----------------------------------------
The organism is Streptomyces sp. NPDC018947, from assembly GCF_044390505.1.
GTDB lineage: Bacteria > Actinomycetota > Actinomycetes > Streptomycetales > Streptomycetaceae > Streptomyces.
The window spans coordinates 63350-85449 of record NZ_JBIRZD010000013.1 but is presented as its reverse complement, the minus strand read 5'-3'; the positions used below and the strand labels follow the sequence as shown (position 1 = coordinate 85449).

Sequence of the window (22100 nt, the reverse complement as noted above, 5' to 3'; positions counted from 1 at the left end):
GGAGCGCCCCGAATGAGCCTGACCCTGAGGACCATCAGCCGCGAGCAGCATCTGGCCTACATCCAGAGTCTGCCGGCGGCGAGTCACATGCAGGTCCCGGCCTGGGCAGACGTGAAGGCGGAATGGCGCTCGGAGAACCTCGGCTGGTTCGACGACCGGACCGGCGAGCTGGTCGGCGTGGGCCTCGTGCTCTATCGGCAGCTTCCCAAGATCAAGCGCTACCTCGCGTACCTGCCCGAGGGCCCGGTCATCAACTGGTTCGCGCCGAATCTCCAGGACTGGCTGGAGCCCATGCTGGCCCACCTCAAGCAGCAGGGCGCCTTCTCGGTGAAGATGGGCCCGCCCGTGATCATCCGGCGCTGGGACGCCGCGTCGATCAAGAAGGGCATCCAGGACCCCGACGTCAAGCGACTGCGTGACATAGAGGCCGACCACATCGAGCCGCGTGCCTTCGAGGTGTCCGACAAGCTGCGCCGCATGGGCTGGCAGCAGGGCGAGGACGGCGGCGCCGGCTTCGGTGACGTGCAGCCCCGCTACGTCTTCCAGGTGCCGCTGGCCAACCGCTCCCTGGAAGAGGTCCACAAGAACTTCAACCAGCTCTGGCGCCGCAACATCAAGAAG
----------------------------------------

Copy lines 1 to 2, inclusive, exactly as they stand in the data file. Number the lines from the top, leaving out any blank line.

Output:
The organism is Streptomyces sp. NPDC018947, from assembly GCF_044390505.1.
GTDB lineage: Bacteria > Actinomycetota > Actinomycetes > Streptomycetales > Streptomycetaceae > Streptomyces.